How a (False?) Flag Debate and a Rent-a-Prime-Minister Assisted New Zealand in Relinquishing its Sovereignty


#1

The candidates in New Zealand's follow-up rent-a-Prime-Minister flag referendum

Chances are that unless you live in or are from New Zealand (or perhaps Australia), that you didn't hear much, if anything, about New Zealand's recent referendum on whether or not to replace its 114-year-old flag. To be honest I found its flag a bit odd when I first visited ten years ago (to WWOOF for a year), and not just because it has a Union Jack on it. For while being blue with a Union Jack in the top-left corner, the only difference between it and the Australian flag is that it has four red stars instead of six white stars. Being Canadian it's not as if I had anything invested in the outcome, but when I heard last year that New Zealand's flag might be replaced, I was rather pleased to hear so. But naïve me, what I didn't clue into was how a mere flag change could be a smokescreen for more pressing matters.


This is a companion discussion topic for the original entry at https://fromfilmerstofarmers.com/how-a-false-flag-debate-and-a-rent-a-prime-minister-assisted-new-zealand-in-relinquishing-its-sovereignty/

#2

Note: Apologies for my disappearance from this From Filmers to Farmers blog, but I had an unfortunate mishap occur that didn’t allow me to post to the site. That’s fortunately now out of the way, and I’m finally back to regularly unscheduled posting. Enjoy!


#3

Allan! You’re back!! What kept you! Peak oil has gotten so bad, that peakers are now trying to define it as both higher production and low prices forever!! Good thing none of the bad stuff everyone was envisioning back when you left came to fruition!

Now, how has life in New Zealand been, otherwise known as “when you depend on the Chinese for your economic health, you get what the Chinese want to give you”…something similar to what the Europeans learned about Russian natural gas, until the US came along and began to help out. Any way we can help out the Kiwi’s as well, with the US’s abundant resources?

http://oilprice.com/Energy/Energy-General/European-Natural-Gas-Prices-Collapse.html


#4

Sure, New Zealand is somewhat dependent on China to keep growth going, but so is Australia and others. Kiwis are a rather resourceful bunch being so separated from the rest of the world (as I see it), so although resource shortages will hit them as they will everybody else, I imagine they’ll pull through better than most (as far as that goes).

And “the US’s abundant resources”? I see you’re continuing to enjoy the party while the bottom of the barrel gets scraped, eh?


#5

Perhaps you missed the newest expectations of the experts, but the US is on course to become a net energy exporter in 2018 according to the EIA. Nothing like some happy news in the western hemisphere to offset the slowdown in the Chinese economy and the other economies that slow down with it.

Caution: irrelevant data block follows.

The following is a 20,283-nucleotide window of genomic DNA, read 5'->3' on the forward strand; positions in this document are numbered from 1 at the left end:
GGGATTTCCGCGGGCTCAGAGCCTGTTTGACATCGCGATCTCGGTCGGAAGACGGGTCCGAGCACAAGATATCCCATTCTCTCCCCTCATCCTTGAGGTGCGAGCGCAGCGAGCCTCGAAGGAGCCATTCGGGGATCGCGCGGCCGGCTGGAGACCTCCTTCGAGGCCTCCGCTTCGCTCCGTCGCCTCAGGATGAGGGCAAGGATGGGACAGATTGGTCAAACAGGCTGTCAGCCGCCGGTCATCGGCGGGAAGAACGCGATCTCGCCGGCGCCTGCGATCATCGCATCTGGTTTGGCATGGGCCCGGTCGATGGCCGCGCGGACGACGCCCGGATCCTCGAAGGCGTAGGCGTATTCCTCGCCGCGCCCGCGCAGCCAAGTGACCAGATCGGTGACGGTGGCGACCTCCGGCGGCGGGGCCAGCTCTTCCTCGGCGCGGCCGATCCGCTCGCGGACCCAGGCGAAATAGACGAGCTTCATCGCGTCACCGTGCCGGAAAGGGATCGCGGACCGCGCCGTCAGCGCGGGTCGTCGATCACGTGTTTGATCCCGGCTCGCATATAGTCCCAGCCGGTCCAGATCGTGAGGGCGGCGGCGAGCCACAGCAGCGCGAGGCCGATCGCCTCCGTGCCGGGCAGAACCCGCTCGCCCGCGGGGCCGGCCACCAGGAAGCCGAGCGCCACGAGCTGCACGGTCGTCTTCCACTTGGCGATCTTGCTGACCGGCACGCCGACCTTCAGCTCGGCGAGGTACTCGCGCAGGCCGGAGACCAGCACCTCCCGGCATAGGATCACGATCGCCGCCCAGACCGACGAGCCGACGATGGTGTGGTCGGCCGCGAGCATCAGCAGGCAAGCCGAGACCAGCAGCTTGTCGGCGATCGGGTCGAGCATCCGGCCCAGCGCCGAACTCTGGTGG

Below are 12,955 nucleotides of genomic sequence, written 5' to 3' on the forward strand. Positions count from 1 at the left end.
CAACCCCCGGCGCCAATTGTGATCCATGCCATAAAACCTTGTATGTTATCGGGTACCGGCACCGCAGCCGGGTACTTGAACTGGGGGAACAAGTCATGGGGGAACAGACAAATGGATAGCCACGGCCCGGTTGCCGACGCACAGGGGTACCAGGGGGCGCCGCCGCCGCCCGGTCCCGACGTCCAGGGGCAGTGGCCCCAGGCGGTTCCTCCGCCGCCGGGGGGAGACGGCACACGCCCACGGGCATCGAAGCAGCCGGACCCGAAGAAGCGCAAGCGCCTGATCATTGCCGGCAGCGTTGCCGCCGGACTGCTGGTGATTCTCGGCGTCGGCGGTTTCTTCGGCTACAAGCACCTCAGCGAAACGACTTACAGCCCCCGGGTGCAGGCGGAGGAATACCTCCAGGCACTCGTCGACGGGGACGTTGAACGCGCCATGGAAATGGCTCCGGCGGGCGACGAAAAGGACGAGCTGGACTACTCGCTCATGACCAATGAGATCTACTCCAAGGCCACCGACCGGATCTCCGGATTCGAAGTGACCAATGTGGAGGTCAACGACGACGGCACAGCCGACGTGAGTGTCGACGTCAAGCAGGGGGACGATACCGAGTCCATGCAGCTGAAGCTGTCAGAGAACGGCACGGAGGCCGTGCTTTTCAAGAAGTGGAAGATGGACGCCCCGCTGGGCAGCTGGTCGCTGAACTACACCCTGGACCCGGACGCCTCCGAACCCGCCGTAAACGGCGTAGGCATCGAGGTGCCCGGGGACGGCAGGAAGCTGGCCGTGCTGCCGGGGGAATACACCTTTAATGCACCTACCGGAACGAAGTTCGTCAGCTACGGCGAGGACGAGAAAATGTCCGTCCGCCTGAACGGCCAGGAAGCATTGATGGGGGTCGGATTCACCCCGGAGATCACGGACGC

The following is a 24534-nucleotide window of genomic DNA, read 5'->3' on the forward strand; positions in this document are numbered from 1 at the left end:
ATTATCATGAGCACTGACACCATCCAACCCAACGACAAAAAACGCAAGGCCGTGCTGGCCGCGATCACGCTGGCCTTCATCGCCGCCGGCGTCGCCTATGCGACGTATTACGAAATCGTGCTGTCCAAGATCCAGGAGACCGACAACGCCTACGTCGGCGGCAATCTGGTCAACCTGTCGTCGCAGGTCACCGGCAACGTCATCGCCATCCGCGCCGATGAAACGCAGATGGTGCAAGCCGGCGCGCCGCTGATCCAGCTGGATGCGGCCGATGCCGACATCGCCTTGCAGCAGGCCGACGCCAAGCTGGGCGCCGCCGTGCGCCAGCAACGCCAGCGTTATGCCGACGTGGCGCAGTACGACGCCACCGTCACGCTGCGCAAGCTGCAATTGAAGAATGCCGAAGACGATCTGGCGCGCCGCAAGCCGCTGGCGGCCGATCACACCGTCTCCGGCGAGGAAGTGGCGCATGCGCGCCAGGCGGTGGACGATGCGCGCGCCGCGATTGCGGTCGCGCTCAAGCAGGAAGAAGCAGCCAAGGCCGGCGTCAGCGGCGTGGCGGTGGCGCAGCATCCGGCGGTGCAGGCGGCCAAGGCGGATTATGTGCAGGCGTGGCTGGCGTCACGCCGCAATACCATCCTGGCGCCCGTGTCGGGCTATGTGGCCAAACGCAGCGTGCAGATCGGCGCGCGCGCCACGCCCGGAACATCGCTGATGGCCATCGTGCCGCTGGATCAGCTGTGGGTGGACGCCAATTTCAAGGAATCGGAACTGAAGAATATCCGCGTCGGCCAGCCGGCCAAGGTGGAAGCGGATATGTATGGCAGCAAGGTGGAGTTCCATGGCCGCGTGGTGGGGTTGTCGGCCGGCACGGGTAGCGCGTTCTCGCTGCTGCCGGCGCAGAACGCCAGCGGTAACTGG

But more about you, you really weren’t just gallivanting around in Kiwi land to be a protester were you? Learn anything new about farming, or make any great breakthroughs for the film industry, or at least had a jolly good time traveling and experiencing this post peak world where cheaper fuel prices have been the norm since you took a break?


#6

Yeah, I suppose if you pay attention to all the industry shills who spout whatever is needed in order to keep stock prices from bursting and the masses happy, then yeah, everything’s peachy keen I suppose. Saudi America is what they call it I think.

Take a look at those who don’t take payoffs to recite the required scripts and you’ll get a different picture though. Peak Oil Barrel is a good example. According to Ron, US supplies are hitting their second peak right about now.

And no, nothing that exciting for me this time in Kiwi-land. Just a lot of time spent at various libraries.


#7

EIA? Industry shills? They were the ones busy UNDERESTIMATING the shale revolution previously, and the people who pay them are the taxpayers of the US. Fortunate indeed that they are no payoffs involved at all. Perhaps you are unfamiliar with their mandated objectivity, political independence and ability to predict current global oil and liquids production today, from a decade ago!! Talk about a track record compared to peakers! A decade ago peakers thought peak had already happened!! Oops.

Anyway, peak oil barrel is Ron, and he was one of those forced to flee The Oil Drum when those involved began to be the punchline of jokes at professional meetings, Ron had no fear in this regard, not being one of those professionals, but even you know Allan that recycled bad ideas is just recycling bad ideas, be they from the Oil Drum, Malthus or Ehrlich. As best I can tell Ron doesn’t even understand or utilize the most basic price and demand responses in any of his work, perhaps one of the reasons why the real professionals and experts at the EIA didn’t fall for the last peak oil claim Ron was involved in? Talk about generating some street cred there, when everyone was screaming peak, they held their ground. And were right. That isn’t proof of shiillery, but competence. I think all the peakers have been discredited in this regard at this point.